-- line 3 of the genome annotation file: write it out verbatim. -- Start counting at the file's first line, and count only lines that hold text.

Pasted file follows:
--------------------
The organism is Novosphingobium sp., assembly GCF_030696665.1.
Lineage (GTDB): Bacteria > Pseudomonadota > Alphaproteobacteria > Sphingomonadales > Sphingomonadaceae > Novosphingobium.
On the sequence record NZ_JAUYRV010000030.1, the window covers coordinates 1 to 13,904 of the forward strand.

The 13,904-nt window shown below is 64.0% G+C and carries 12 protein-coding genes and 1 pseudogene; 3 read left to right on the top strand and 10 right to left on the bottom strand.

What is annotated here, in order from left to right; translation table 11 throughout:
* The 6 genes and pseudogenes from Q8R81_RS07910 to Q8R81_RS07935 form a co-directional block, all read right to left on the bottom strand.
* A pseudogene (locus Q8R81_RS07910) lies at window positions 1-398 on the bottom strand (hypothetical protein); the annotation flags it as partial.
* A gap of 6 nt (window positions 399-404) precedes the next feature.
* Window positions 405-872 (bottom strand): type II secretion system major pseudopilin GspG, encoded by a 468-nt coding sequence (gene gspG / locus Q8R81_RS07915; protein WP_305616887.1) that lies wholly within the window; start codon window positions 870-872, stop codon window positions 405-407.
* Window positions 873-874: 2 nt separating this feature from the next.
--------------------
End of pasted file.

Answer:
On the sequence record NZ_JAUYRV010000030.1, the window covers coordinates 1 to 13,904 of the forward strand.